Great news indeed about the fishers! Here in PA, fishers were also reintroduced in between 1994 and 1998 and are doing incredibly well, having spread from from initial reintroduction in Sproul State Forest in Centre and Clinton counties northwest into the Alleghenies and as far east as the Poconos. Wild fisher populations have appeared in the Valley and Ridge country of southwest PA and are believed to be the progeny of fishers reintroduced to adjacent West Virginia. Fishers had been absent from PA for about 80 years…they weren’t severely persecuted, but the near complete loss of mature forest caused their extirpation. Today, many forests have become mature enough to support these predators again. PA has also reintroduced elk; the largest population in the East I believe, at about 800 with a state range of about 840 sq. miles.
    It would be great to have the bison back in parts of the East as well.
    Regarding red wolves, I too was saddened by the failure in GSMNP. Good red wolf habitat still exists in the East, but the biggest barrier to re-establishing the red wolf (aside from human politics) is genetic swamping by coyotes (what exactly eastern “coyotes” are is a whole discussion it itself, but it seems apparent that they carry coyote, red wolf, and gray wolf genes, in various combinations). Red wolves have been successfully reintroduced in North Carolina because the release site is actually a peninsula and coyotes are actively destroyed or sterilized as they come into red wolf territory from the mainland. Having said this, I believe that red wolves that have successfully packed and established territories kill coyotes. The Eastern wolves (which I believe is the same species as red wolf) in Algonquin Provincial Park in Ontario do show some introgression of coyote genes, BUT, there are no true coyotes (or eastern coyotes, which are differentiated from the Algonquin wolves) within the Park itself because the wolves actively exclude them. If the eastern/red wolf can be reintroduced to a mainland site, it may require trapping several entire established packs, as these animals are already excluding non-wolf canids from their territories.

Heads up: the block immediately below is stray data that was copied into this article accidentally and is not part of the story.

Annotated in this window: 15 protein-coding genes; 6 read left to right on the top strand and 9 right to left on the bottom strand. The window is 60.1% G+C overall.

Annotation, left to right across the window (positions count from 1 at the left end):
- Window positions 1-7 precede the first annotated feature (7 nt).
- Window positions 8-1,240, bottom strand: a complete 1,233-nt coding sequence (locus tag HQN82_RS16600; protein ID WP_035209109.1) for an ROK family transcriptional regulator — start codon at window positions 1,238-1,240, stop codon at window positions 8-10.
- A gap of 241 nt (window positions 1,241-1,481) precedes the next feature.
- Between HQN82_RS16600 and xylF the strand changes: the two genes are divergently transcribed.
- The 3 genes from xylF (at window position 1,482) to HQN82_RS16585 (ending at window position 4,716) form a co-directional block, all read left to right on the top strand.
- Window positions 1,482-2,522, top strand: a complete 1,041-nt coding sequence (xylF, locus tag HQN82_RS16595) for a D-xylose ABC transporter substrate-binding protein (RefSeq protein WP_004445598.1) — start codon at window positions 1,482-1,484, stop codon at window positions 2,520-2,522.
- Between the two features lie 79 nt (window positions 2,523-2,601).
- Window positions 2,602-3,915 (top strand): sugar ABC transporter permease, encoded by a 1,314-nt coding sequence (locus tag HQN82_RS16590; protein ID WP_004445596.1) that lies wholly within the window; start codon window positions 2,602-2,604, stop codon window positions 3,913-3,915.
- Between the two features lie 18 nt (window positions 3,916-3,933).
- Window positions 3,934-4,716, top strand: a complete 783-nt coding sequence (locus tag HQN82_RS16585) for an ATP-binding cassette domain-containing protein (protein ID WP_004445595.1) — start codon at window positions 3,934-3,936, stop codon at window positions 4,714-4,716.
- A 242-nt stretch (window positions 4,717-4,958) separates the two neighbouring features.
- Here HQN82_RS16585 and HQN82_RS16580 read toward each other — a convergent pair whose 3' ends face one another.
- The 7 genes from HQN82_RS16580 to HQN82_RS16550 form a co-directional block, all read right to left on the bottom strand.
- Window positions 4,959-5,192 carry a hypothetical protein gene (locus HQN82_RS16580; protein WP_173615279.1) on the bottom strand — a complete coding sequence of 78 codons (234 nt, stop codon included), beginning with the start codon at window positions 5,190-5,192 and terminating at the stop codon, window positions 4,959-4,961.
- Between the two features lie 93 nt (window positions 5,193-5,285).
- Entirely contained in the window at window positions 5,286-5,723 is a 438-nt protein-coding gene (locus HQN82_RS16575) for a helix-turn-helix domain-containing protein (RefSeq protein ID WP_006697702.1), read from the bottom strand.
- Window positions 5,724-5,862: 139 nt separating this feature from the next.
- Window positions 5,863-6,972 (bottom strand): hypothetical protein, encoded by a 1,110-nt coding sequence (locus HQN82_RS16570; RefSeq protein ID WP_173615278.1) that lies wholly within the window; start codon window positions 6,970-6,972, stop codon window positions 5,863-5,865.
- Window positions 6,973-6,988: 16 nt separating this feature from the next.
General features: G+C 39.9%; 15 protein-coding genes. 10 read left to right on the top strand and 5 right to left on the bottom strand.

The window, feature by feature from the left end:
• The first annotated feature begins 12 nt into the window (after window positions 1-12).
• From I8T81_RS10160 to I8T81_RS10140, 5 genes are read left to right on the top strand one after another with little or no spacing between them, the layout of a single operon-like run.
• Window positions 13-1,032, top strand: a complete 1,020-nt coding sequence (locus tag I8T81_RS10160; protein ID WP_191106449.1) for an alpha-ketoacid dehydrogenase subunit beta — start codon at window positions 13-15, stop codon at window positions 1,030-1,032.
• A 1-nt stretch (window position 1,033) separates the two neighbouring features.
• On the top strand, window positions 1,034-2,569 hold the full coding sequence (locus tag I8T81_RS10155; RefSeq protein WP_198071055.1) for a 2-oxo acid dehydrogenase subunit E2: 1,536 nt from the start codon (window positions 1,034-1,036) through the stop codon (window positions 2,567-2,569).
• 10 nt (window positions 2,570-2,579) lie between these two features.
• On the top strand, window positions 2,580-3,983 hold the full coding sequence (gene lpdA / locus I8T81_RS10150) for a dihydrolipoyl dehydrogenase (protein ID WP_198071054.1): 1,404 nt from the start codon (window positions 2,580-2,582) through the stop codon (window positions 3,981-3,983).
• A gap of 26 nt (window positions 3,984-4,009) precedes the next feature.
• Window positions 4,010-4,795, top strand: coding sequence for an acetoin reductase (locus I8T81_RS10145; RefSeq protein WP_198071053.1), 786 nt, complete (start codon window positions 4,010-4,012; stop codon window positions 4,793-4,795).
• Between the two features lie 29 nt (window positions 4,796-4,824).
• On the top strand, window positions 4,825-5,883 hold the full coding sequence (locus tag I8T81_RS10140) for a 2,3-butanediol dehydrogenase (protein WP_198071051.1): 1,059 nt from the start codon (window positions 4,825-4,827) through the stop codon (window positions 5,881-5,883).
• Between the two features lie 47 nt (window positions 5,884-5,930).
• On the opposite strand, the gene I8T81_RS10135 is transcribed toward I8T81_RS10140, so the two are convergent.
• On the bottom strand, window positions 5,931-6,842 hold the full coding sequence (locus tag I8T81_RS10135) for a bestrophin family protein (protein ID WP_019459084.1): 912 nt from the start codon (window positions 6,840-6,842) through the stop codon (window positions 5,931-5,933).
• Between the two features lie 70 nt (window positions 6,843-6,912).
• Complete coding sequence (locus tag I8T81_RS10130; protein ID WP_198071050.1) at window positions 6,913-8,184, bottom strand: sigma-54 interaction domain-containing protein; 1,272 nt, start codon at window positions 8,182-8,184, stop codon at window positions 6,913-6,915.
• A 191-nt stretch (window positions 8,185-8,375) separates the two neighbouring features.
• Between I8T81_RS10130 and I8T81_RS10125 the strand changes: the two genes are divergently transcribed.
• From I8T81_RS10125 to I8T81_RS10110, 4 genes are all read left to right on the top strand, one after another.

8. Chris H Avatar
    Chris H

    The first choice for reintroduction of red wolves was Land Between the Lakes. Unfortunately,U.S.F.&W.S. botched the public relations with the locals. Most of the local population are people who were “relocated” by the TVA when the Lakes were created. Another reason was that the humane society did not care for the way the coyotes would have been dealt with.
    It is still one of the best reintroduction sites in the east. There is no human population living on LBL. it has a good prey base (Rocky Mountain Elk from Utah and deer). It is both forested and open space (referred to as “barrens” here.) .Geographically it is a large peninsula surrounded by Lake Barkley and Kentucky Lake. Actually, there are two red wolves there but they are in a place called the Nature Center which is a small zoo.

  9. Robert Hoskins Avatar
    Robert Hoskins

    Having grown up in western North Carolina, but not having been there for many years, I wonder whether the slow disappearance of the “bald” mountains is having an impact on the lack of growth of the elk herd in the Great Smokies?

    The balds were maintained by Natives through fire and were open grasslands that would have supported elk.

    This process went on for so long that some plants became dependent upon the frequent burns, but are now endangered or threatened because the burning has stopped.

    Can anyone answer this question about the status of balds?

  10. Robert Hoskins Avatar
    Robert Hoskins

    P. S. I was stationed at Fort Campbell for a year and spent a lot of time at Land Between the Lakes. I agree that it’s great wildlife habitat, albeit small in area.

    Historically, there was an iron-mongering factory in the area that supplied the Confederacy, and you used to be able to find huge heaps of blue slag.

    Before TVA, a great mistake by the way because much great farmland and wildlife habitat was inundated, so that people that were living relatively sustainably, albeit in “poverty,” were shoved aside in the name of progress and made truly poor, the area used to be called Land Between the Rivers; the poet and novelist Robert Penn Warren wrote about it often.

  11. Monty Avatar

    Again, thanks for the info., I enjoy readings stuff like this & keep it coming. I have one example of a “natural reintroduction” that occurred in Big Bend National Park in Texas in the early 1980’s. The Black Bear of SW Texas was eradicated in the early 1900’s but in the 1980’s a female bear with three cubs was seen swimming across the Rio Grande River from Mexico & since that time the bear population has increased to about 25 to 30. There is still hope that the Jaguar may gain a “foothold” in this area.


Dr. Ralph Maughan is professor emeritus of political science at Idaho State University. He was a Western Watersheds Project Board Member off and on for many years, and was also its President for several years. For a long time he produced Ralph Maughan’s Wolf Report. He was a founder of the Greater Yellowstone Coalition. He and Jackie Johnson Maughan wrote three editions of “Hiking Idaho.” He also wrote “Beyond the Tetons” and “Backpacking Wyoming’s Teton and Washakie Wilderness.” He created and is the administrator of The Wildlife News.